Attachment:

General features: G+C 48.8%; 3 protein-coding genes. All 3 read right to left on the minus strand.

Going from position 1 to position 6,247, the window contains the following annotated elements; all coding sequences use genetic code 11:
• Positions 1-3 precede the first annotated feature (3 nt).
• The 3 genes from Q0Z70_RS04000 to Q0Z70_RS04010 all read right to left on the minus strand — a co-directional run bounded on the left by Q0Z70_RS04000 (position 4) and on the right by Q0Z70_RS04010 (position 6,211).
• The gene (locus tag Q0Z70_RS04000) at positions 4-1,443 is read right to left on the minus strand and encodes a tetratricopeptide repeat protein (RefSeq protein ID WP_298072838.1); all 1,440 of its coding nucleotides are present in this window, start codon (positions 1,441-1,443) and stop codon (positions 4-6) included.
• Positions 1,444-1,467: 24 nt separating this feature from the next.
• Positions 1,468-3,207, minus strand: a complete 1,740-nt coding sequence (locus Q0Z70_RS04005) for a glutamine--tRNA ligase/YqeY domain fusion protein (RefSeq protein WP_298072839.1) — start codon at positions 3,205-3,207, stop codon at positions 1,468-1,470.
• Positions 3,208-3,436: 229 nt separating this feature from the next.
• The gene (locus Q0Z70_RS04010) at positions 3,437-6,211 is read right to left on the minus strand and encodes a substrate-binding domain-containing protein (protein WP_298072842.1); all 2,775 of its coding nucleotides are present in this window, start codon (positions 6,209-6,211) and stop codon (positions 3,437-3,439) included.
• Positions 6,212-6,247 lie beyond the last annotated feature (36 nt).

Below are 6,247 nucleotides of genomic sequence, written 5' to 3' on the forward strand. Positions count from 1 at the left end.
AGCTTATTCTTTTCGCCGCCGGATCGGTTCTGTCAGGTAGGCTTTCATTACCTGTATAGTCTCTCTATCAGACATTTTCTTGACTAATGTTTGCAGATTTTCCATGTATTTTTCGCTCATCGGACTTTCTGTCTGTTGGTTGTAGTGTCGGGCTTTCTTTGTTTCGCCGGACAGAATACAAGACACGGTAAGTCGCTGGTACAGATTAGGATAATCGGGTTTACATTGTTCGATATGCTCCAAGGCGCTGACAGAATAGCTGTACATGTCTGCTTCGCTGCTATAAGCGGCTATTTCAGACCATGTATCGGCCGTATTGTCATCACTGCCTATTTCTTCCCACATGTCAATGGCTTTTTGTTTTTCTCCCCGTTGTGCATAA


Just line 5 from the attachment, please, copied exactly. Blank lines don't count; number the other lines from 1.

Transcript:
• The gene (locus tag Q0Z70_RS04000) at positions 4-1,443 is read right to left on the minus strand and encodes a tetratricopeptide repeat protein (RefSeq protein ID WP_298072838.1); all 1,440 of its coding nucleotides are present in this window, start codon (positions 1,441-1,443) and stop codon (positions 4-6) included.